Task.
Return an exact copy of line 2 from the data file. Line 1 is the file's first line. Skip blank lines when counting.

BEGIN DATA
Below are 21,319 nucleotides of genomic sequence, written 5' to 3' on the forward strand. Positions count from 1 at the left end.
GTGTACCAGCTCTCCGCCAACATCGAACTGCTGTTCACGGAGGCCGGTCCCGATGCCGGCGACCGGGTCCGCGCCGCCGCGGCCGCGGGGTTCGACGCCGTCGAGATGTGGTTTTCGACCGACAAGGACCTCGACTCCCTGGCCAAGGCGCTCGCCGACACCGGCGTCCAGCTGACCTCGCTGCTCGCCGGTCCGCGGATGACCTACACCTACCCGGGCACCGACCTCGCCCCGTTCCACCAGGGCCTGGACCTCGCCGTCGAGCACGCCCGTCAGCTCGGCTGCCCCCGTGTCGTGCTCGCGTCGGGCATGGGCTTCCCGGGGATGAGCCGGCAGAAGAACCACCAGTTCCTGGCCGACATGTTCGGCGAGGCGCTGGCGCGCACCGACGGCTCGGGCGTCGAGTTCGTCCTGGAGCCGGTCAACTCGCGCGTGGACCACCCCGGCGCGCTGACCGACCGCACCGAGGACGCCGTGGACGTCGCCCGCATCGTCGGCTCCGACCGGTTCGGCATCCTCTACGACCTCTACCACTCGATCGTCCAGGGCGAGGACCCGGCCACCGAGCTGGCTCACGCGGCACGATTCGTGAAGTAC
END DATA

GTGTACCAGCTCTCCGCCAACATCGAACTGCTGTTCACGGAGGCCGGTCCCGATGCCGGCGACCGGGTCCGCGCCGCCGCGGCCGCGGGGTTCGACGCCGTCGAGATGTGGTTTTCGACCGACAAGGACCTCGACTCCCTGGCCAAGGCGCTCGCCGACACCGGCGTCCAGCTGACCTCGCTGCTCGCCGGTCCGCGGATGACCTACACCTACCCGGGCACCGACCTCGCCCCGTTCCACCAGGGCCTGGACCTCGCCGTCGAGCACGCCCGTCAGCTCGGCTGCCCCCGTGTCGTGCTCGCGTCGGGCATGGGCTTCCCGGGGATGAGCCGGCAGAAGAACCACCAGTTCCTGGCCGACATGTTCGGCGAGGCGCTGGCGCGCACCGACGGCTCGGGCGTCGAGTTCGTCCTGGAGCCGGTCAACTCGCGCGTGGACCACCCCGGCGCGCTGACCGACCGCACCGAGGACGCCGTGGACGTCGCCCGCATCGTCGGCTCCGACCGGTTCGGCATCCTCTACGACCTCTACCACTCGATCGTCCAGGGCGAGGACCCGGCCACCGAGCTGGCTCACGCGGCACGATTCGTGAAGTAC